California Healthline Daily Edition

Summaries of health policy coverage from major news organizations

Lawmakers To Hold Slew of Hearings on Expiring Health Care Policies

On Monday, congressional lawmakers returned from the Easter recess to a slew of hearings intended to address several expiring health care policies, The Hill's "Healthwatch" reports.

Medical Malpractice Legislation

On Tuesday, the House Judiciary Committee will mark up medical malpractice legislation that would limit non-economic damages at $250,000. The House last month passed a similar bill (HR 5), which included language to repeal the federal health reform law's Independent Payment Advisory Board.

The bill being debated Tuesday does not include the IPAB language, but it would allow the committee to find $39 billion in savings to meet requirements included in House Budget Committee Chair Paul Ryan's (R-Wis.) House-approved fiscal year 2013 budget resolution.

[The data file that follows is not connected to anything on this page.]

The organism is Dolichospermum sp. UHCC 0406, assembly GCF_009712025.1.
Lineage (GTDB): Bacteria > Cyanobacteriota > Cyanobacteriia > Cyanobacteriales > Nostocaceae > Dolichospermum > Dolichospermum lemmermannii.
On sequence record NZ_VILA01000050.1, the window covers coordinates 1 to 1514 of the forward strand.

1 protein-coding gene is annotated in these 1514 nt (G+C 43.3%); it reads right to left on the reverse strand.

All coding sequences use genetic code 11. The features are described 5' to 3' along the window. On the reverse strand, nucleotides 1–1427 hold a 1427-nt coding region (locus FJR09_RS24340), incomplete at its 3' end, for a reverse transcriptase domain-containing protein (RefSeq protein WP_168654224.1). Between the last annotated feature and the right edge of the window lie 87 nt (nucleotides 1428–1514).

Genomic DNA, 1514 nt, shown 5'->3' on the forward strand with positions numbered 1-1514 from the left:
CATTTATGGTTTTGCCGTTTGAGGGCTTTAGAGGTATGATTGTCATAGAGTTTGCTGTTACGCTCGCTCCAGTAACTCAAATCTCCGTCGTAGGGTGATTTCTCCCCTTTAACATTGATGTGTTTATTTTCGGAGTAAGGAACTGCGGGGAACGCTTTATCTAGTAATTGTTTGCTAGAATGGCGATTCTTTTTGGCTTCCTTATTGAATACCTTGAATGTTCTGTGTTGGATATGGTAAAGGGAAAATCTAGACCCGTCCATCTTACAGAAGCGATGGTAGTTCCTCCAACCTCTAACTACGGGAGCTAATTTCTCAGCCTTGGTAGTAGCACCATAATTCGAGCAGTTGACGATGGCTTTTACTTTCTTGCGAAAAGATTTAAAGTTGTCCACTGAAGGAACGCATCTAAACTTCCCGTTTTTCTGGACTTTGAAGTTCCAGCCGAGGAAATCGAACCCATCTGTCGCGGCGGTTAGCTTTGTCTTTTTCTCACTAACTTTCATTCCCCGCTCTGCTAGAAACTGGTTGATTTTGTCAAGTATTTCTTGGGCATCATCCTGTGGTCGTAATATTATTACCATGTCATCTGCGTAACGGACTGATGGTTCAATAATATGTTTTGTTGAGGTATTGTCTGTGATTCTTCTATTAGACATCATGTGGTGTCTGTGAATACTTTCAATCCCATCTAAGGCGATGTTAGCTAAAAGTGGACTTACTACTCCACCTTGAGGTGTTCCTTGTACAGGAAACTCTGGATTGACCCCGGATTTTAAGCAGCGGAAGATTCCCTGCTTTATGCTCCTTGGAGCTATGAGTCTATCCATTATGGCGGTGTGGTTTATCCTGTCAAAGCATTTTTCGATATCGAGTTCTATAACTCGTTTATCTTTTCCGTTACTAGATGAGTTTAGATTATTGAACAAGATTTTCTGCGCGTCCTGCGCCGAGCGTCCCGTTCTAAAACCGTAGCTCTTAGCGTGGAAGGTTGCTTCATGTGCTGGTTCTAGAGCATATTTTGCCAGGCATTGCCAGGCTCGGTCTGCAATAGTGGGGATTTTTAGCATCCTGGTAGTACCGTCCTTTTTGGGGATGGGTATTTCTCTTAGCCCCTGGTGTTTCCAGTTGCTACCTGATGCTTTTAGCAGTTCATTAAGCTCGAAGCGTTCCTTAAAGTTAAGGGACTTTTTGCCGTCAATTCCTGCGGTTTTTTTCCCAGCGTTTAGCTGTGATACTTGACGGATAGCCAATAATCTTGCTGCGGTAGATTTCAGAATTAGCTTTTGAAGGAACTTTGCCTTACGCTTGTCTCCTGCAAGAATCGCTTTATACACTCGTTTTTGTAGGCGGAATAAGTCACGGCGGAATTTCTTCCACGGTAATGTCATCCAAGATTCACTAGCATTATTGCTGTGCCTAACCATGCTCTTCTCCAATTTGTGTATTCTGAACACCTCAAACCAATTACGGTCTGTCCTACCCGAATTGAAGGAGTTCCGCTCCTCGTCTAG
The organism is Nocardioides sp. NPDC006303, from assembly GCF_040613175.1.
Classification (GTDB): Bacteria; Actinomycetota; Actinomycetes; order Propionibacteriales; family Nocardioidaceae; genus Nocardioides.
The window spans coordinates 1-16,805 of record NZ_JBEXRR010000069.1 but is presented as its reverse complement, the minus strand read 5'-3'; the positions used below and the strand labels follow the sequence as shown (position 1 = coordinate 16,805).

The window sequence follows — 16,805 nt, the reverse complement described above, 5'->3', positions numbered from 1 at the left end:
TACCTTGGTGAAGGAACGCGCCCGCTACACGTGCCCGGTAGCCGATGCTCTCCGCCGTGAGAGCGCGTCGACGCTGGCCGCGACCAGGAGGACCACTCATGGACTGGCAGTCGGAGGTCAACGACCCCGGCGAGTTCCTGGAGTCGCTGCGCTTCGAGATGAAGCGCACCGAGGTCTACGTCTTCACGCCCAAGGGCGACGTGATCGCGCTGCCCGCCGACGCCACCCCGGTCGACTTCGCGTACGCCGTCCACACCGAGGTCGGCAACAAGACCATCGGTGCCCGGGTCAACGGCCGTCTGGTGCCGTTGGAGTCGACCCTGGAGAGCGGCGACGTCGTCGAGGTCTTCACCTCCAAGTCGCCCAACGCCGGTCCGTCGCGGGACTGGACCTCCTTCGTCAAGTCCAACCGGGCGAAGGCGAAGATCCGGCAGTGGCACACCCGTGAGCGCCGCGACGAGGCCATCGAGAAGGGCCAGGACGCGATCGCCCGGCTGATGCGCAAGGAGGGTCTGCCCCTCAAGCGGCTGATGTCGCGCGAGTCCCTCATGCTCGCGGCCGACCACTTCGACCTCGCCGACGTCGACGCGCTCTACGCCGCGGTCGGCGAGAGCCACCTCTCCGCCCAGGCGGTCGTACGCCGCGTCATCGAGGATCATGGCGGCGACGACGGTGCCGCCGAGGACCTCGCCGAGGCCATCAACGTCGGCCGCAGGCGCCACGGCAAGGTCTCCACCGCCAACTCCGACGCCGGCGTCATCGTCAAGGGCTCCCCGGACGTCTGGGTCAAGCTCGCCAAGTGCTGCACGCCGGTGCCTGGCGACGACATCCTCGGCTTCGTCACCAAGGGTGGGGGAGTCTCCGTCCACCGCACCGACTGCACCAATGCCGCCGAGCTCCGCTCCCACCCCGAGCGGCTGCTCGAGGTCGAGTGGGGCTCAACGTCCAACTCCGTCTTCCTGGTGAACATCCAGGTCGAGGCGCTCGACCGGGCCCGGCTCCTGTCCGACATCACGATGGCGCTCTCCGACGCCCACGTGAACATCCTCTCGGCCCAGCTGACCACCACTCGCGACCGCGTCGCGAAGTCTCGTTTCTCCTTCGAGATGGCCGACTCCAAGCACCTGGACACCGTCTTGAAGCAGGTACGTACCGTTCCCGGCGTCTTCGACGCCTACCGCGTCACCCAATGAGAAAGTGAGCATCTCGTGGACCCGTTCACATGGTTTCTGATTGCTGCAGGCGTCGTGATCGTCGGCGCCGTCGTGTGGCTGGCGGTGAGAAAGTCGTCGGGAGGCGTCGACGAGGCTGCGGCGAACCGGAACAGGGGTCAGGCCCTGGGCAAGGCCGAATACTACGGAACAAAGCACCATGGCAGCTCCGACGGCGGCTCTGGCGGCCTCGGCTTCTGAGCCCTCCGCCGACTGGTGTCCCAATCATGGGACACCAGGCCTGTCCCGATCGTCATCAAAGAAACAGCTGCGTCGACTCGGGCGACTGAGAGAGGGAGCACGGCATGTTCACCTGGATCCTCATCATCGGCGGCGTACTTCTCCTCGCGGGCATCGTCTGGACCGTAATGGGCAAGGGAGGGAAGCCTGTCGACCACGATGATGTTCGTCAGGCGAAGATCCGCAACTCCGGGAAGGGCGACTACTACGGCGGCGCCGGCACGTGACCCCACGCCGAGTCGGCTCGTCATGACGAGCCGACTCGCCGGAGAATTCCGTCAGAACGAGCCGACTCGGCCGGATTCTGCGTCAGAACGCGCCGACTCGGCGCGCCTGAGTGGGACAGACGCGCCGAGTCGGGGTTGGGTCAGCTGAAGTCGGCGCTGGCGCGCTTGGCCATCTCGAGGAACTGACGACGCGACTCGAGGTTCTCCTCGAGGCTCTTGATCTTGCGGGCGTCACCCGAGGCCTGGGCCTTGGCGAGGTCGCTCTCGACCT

Rx Drug & Medical Device User Fees

Meanwhile, the House and Senate as early as this week could issue legislation updating the prescription drug and medical device user fees, which expire on Sept. 30.

The House Energy and Commerce Health Subcommittee on Wednesday will conduct a hearing on the user fees and "how innovation helps patients and jobs," according to a hearing brief.

Other Hearings

Also on Wednesday, the Senate Special Committee on Aging will hold a hearing on the future of long-term care and cost-saving strategies.

On Thursday, FDA Commissioner Margaret Hamburg is scheduled to testify before a Senate Appropriations subcommittee on the agency's $4.5 billion request for FY 2013, a $650 million increase over the FY 2012 budget.

On the same day, the Senate Health, Education, Labor and Pensions Committee will hold a hearing on delays by the Occupational Safety and Health Administration in setting standards that affect workers' safety.

Lawmakers also are expected to continue work on a deficit deal that also would avert an automatic 2% reduction to physicians' Medicare reimbursement rates on Jan. 1, 2013, when the current "doc fix" expires (Pecquet, "Healthwatch," The Hill, 4/16).

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